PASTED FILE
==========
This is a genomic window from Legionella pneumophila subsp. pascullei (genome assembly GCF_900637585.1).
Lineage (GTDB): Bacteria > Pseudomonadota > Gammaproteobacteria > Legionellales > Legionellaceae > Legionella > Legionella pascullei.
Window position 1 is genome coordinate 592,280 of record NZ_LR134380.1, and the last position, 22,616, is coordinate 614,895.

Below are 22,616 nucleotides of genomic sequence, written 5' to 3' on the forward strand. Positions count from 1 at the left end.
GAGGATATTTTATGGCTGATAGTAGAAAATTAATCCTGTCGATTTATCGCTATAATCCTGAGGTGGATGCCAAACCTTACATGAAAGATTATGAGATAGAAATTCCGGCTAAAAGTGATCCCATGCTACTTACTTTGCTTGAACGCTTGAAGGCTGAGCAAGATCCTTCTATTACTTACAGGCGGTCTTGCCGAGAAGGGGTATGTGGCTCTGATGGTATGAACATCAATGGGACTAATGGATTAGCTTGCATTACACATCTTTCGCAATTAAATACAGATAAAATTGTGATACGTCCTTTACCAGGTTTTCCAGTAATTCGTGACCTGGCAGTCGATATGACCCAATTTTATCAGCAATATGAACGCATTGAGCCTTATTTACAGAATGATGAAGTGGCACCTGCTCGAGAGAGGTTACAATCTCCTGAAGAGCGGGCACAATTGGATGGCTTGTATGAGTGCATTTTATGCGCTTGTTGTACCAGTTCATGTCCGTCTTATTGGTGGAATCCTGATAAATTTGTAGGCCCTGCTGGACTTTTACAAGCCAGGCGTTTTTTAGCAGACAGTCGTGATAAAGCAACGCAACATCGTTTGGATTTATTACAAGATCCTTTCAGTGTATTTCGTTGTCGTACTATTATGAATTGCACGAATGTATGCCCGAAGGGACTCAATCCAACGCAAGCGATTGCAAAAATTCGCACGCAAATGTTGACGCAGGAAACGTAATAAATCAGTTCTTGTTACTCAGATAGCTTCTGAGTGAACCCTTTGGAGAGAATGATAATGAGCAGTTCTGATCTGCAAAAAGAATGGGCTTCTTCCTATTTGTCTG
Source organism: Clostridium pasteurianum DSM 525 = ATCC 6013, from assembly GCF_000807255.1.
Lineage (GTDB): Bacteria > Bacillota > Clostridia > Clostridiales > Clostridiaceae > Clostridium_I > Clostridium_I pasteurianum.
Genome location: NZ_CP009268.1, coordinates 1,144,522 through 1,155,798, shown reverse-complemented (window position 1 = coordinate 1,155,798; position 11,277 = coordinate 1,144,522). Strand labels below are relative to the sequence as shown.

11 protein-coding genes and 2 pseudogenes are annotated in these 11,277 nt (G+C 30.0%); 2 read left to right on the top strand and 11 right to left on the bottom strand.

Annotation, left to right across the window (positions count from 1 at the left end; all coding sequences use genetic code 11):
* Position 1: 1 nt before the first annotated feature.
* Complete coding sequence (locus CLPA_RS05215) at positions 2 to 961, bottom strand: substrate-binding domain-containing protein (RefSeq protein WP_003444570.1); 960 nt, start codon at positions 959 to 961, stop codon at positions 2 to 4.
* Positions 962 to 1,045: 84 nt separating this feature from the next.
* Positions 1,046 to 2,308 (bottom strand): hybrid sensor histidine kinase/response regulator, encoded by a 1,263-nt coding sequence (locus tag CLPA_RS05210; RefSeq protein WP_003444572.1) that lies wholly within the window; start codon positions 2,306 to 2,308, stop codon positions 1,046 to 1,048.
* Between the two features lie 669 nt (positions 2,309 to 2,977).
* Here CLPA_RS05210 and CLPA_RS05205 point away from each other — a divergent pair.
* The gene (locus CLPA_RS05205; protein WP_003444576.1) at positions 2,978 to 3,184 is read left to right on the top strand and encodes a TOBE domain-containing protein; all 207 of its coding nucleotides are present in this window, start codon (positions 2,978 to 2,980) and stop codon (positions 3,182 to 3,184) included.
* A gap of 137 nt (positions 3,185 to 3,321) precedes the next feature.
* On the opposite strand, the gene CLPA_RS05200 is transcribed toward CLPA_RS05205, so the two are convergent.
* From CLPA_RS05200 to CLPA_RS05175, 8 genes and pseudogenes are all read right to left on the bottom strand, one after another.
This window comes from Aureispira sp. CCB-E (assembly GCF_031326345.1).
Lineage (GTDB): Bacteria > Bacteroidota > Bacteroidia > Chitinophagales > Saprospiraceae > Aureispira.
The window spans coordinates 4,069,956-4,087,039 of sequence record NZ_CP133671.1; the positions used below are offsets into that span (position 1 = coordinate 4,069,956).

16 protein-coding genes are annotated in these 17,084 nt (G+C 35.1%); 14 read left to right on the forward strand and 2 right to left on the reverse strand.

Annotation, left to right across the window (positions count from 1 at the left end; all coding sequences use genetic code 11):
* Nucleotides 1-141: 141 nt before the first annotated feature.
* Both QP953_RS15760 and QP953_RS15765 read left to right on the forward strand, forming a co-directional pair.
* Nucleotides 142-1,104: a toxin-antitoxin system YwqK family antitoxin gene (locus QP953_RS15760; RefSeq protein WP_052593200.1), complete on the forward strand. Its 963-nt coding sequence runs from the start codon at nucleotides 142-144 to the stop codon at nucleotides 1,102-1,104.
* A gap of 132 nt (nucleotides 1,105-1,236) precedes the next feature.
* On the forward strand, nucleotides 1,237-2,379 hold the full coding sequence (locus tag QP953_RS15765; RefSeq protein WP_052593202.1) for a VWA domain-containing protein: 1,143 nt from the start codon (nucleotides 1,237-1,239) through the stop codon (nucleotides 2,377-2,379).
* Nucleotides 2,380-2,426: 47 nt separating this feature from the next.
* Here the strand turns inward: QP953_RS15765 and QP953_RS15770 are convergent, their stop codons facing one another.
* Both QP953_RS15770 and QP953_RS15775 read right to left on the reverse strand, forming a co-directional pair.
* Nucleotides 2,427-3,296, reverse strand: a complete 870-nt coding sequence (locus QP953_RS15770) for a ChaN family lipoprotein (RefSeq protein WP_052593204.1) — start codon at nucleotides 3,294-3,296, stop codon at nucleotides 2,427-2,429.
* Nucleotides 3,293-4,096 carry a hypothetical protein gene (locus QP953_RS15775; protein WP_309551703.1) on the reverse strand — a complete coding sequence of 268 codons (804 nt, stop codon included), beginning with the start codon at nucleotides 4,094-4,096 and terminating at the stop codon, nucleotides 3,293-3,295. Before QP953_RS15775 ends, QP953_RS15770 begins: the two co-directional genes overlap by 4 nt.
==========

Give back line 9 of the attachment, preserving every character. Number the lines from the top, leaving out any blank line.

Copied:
11 protein-coding genes and 2 pseudogenes are annotated in these 11,277 nt (G+C 30.0%); 2 read left to right on the top strand and 11 right to left on the bottom strand.